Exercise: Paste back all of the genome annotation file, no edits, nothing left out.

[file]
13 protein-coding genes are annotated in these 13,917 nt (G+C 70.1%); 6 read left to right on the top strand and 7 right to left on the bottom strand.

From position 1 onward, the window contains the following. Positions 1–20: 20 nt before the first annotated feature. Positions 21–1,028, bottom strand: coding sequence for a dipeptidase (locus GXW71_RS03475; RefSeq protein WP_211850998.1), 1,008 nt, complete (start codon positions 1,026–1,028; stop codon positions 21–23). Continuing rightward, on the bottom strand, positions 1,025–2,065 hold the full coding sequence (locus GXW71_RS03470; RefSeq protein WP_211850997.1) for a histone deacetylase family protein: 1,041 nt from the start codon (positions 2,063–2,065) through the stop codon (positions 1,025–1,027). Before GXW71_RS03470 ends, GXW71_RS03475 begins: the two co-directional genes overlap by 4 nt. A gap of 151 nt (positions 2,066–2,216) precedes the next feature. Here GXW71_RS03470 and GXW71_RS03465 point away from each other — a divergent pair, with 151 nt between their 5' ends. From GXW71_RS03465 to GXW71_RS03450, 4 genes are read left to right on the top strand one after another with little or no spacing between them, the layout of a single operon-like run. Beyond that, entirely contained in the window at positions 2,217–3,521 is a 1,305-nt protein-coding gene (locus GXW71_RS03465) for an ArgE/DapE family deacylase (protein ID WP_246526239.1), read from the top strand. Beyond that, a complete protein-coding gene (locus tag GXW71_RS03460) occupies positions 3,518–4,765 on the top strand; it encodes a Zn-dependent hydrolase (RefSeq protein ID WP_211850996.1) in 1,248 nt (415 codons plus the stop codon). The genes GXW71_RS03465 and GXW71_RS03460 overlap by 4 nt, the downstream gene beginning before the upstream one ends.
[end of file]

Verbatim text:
13 protein-coding genes are annotated in these 13,917 nt (G+C 70.1%); 6 read left to right on the top strand and 7 right to left on the bottom strand.

From position 1 onward, the window contains the following. Positions 1–20: 20 nt before the first annotated feature. Positions 21–1,028, bottom strand: coding sequence for a dipeptidase (locus GXW71_RS03475; RefSeq protein WP_211850998.1), 1,008 nt, complete (start codon positions 1,026–1,028; stop codon positions 21–23). Continuing rightward, on the bottom strand, positions 1,025–2,065 hold the full coding sequence (locus GXW71_RS03470; RefSeq protein WP_211850997.1) for a histone deacetylase family protein: 1,041 nt from the start codon (positions 2,063–2,065) through the stop codon (positions 1,025–1,027). Before GXW71_RS03470 ends, GXW71_RS03475 begins: the two co-directional genes overlap by 4 nt. A gap of 151 nt (positions 2,066–2,216) precedes the next feature. Here GXW71_RS03470 and GXW71_RS03465 point away from each other — a divergent pair, with 151 nt between their 5' ends. From GXW71_RS03465 to GXW71_RS03450, 4 genes are read left to right on the top strand one after another with little or no spacing between them, the layout of a single operon-like run. Beyond that, entirely contained in the window at positions 2,217–3,521 is a 1,305-nt protein-coding gene (locus GXW71_RS03465) for an ArgE/DapE family deacylase (protein ID WP_246526239.1), read from the top strand. Beyond that, a complete protein-coding gene (locus tag GXW71_RS03460) occupies positions 3,518–4,765 on the top strand; it encodes a Zn-dependent hydrolase (RefSeq protein ID WP_211850996.1) in 1,248 nt (415 codons plus the stop codon). The genes GXW71_RS03465 and GXW71_RS03460 overlap by 4 nt, the downstream gene beginning before the upstream one ends.